• You know where to start. For me, having a diagnosis meant that I had a starting point with how to proceed. It meant knowing that I had a lot of phone calls to make and people to speak with. But, for me, this was also a great relief.

Receiving an autism diagnosis is not the end of the world.

Joyful child under an umbrella

And while yes, it may not be something that you’ll go out and have a celebratory dinner for, that doesn’t mean that you can’t find something to celebrate about the diagnosis.

Your child is still your child, that will never change.

Just now, they happen to have an autism diagnosis.

Go have a cupcake.

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Digital Product Creator at Kori at Home
Kori is a late diagnosed autistic/ADHD mom. She is currently located in Albany, NY where she is raising a neurodiverse family. Her older daughter is non-speaking autistic (and also has ADHD and Anxiety) and her youngest daughter is HSP/Gifted. A blogger, podcaster, writer, product creator, and coach; Kori shares autism family life- the highs, lows, messy, and real. Kori brings her own life experiences as an autistic woman combined with her adventures in momming to bring you the day-to-day of her life at home. Kori is on a mission to empower moms of autistic children to make informed parenting decisions with confidence and conviction.

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Carolyn Wilhelm
9 years ago

Good points. Half of any problem is figuring out what the problem is and if you do not know it cannot be dealt with. So a diagnosis helps not only the parents but extended family, school, Sunday school, and so on. It is good you can see the positives and help others to see them, too. Thanks!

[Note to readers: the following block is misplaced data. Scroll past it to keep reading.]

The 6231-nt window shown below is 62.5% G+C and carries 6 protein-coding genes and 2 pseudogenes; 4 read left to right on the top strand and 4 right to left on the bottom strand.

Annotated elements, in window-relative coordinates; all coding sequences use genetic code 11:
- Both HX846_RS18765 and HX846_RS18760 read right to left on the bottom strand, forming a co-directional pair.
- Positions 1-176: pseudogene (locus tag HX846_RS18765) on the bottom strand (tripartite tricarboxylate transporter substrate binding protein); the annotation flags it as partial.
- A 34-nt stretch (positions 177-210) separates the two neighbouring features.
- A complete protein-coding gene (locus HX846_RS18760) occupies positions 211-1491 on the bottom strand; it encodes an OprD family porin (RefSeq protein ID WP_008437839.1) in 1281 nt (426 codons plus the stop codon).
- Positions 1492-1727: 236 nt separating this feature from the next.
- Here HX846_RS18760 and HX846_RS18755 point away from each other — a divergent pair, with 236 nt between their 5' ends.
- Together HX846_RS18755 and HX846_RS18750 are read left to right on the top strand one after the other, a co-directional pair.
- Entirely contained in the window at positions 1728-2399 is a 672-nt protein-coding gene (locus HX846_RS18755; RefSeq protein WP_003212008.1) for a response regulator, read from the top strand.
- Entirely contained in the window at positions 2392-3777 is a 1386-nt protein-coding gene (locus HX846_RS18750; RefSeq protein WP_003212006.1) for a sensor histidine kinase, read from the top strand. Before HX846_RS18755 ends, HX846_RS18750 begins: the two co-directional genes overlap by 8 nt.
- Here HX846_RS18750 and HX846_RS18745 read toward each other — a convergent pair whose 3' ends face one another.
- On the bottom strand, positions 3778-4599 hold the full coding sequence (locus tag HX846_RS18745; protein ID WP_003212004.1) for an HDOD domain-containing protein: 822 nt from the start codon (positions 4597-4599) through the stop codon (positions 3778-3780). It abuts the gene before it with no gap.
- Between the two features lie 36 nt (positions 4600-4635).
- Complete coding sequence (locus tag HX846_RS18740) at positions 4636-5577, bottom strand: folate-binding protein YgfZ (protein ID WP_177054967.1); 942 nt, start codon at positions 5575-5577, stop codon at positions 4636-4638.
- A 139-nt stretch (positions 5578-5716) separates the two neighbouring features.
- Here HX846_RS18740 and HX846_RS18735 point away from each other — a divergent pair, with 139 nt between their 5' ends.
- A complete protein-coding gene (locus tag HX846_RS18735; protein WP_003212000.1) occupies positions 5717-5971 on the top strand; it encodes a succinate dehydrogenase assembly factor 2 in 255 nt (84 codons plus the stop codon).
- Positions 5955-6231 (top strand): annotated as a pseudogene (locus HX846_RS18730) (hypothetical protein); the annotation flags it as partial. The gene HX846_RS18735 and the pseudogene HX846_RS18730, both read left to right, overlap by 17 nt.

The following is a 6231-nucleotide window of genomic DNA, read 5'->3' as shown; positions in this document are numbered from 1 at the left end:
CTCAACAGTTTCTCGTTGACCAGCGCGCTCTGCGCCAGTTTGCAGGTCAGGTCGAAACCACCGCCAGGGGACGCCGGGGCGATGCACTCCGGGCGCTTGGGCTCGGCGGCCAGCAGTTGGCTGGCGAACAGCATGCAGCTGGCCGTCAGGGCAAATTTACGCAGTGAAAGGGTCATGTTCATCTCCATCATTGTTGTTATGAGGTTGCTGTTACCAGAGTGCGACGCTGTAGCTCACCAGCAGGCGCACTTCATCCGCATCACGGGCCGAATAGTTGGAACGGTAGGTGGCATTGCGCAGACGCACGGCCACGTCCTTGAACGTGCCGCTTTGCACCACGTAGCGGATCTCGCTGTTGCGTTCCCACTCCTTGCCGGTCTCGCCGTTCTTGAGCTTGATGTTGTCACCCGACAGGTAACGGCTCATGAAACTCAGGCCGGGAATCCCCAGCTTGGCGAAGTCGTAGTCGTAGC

Colleen Panzer
9 years ago

So much truth to this list. It’s still very hard to hear the diagnosis though. The guilt that goes along with the grieving process, I think, is the most surprising part of it.

James Russell
James Russell
8 years ago

A truly inspirational and heart warming way to view challenges. My daughter was born with full bilateral cleft lip and palate. My son was diagnosed with a cyst in his brain at the age of three. Their mother left us in 1995 and I raised both of them to face the realities of the world and to deal with the challenges that they would both face. I’m proud to say they are both parents of beautiful sons. It’s a great feeling that they are all doing great and are happy. Thank you again for your story.

D. Durand Worthey
8 years ago

The title of this post threw me for a loop at first, but then I read on and discovered the “silver lining”. We’re also parents of twin boys whom are on the spectrum so we totally get it. Thank for your bright perspective.

7 years ago

Hi there your site came up when I Googled ASD diagnosis celebration. SD16 has just been diagnosed ASD. I’m baking a cake. We will celebrate and then get back to the hard work of learning to work with a late diagnosis the next day. For my partner this diagnosis culminates efforts since she was 6 as her Dad to point out things weren’t right, but no one, not even her mother accepted he might have a valid point of view. For me (I’m the research focused one), it confirms what I’ve already started… we’ve got to get her environment right,… Read more »

6 years ago